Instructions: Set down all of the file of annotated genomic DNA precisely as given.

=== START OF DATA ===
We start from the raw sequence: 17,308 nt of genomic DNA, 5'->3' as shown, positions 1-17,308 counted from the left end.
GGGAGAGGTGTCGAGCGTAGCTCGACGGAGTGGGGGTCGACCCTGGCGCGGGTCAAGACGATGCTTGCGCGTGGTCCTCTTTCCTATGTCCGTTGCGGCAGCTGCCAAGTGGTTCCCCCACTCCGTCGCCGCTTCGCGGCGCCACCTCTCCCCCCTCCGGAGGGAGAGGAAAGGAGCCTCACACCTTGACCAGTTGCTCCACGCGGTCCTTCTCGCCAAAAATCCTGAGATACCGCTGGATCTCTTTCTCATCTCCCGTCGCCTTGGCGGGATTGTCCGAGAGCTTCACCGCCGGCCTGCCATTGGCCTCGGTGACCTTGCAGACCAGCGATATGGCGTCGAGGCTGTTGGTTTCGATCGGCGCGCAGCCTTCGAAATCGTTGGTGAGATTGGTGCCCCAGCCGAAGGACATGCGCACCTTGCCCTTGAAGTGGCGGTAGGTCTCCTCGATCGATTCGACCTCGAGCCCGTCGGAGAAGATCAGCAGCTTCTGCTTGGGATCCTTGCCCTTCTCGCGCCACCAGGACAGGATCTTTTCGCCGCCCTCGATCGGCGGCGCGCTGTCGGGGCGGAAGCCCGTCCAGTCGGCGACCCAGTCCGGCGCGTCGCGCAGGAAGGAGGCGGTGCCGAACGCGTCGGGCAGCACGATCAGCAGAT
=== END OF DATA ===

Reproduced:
We start from the raw sequence: 17,308 nt of genomic DNA, 5'->3' as shown, positions 1-17,308 counted from the left end.
GGGAGAGGTGTCGAGCGTAGCTCGACGGAGTGGGGGTCGACCCTGGCGCGGGTCAAGACGATGCTTGCGCGTGGTCCTCTTTCCTATGTCCGTTGCGGCAGCTGCCAAGTGGTTCCCCCACTCCGTCGCCGCTTCGCGGCGCCACCTCTCCCCCCTCCGGAGGGAGAGGAAAGGAGCCTCACACCTTGACCAGTTGCTCCACGCGGTCCTTCTCGCCAAAAATCCTGAGATACCGCTGGATCTCTTTCTCATCTCCCGTCGCCTTGGCGGGATTGTCCGAGAGCTTCACCGCCGGCCTGCCATTGGCCTCGGTGACCTTGCAGACCAGCGATATGGCGTCGAGGCTGTTGGTTTCGATCGGCGCGCAGCCTTCGAAATCGTTGGTGAGATTGGTGCCCCAGCCGAAGGACATGCGCACCTTGCCCTTGAAGTGGCGGTAGGTCTCCTCGATCGATTCGACCTCGAGCCCGTCGGAGAAGATCAGCAGCTTCTGCTTGGGATCCTTGCCCTTCTCGCGCCACCAGGACAGGATCTTTTCGCCGCCCTCGATCGGCGGCGCGCTGTCGGGGCGGAAGCCCGTCCAGTCGGCGACCCAGTCCGGCGCGTCGCGCAGGAAGGAGGCGGTGCCGAACGCGTCGGGCAGCACGATCAGCAGAT